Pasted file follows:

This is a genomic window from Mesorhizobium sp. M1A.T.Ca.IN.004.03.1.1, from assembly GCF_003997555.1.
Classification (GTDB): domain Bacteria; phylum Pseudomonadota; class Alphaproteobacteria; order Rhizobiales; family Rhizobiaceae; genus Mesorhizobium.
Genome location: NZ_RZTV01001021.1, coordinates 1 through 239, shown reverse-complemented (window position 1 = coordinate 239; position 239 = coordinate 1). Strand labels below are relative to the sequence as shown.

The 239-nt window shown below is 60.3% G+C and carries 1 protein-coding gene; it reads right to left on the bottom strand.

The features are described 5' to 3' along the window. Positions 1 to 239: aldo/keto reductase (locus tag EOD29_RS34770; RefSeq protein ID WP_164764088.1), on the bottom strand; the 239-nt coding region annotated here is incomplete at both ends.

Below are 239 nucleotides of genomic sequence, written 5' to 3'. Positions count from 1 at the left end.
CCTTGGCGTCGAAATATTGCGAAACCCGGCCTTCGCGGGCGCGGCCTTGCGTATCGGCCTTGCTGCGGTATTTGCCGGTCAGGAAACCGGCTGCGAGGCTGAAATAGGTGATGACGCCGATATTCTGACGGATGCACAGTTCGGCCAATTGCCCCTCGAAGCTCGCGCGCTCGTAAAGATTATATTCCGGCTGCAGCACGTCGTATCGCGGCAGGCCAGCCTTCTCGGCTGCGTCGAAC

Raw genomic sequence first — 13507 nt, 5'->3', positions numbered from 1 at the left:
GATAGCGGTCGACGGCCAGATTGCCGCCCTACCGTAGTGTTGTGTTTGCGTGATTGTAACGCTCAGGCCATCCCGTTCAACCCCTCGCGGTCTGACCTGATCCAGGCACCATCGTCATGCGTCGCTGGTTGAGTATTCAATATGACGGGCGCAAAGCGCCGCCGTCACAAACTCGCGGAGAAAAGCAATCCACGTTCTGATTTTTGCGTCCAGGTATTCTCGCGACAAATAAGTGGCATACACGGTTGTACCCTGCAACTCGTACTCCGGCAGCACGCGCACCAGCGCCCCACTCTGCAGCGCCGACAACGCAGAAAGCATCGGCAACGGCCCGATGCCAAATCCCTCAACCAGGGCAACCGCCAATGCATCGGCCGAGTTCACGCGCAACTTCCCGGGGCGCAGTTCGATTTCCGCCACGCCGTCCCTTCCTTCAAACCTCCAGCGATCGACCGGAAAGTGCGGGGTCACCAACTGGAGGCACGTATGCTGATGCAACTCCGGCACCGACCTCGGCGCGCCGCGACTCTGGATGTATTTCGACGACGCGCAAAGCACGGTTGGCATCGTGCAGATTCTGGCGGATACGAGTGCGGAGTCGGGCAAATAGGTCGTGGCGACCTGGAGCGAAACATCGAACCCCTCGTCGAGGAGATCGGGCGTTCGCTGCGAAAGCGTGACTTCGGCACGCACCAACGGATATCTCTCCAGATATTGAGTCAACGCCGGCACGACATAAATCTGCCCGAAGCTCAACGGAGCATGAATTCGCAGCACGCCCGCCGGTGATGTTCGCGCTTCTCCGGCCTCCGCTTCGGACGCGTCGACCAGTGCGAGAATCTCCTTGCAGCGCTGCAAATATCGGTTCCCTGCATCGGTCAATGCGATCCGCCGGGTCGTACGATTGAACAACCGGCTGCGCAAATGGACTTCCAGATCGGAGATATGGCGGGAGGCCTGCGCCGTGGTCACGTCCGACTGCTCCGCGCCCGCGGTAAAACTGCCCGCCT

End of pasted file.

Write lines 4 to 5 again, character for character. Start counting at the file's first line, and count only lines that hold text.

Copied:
The 239-nt window shown below is 60.3% G+C and carries 1 protein-coding gene; it reads right to left on the bottom strand.

The features are described 5' to 3' along the window. Positions 1 to 239: aldo/keto reductase (locus tag EOD29_RS34770; RefSeq protein ID WP_164764088.1), on the bottom strand; the 239-nt coding region annotated here is incomplete at both ends.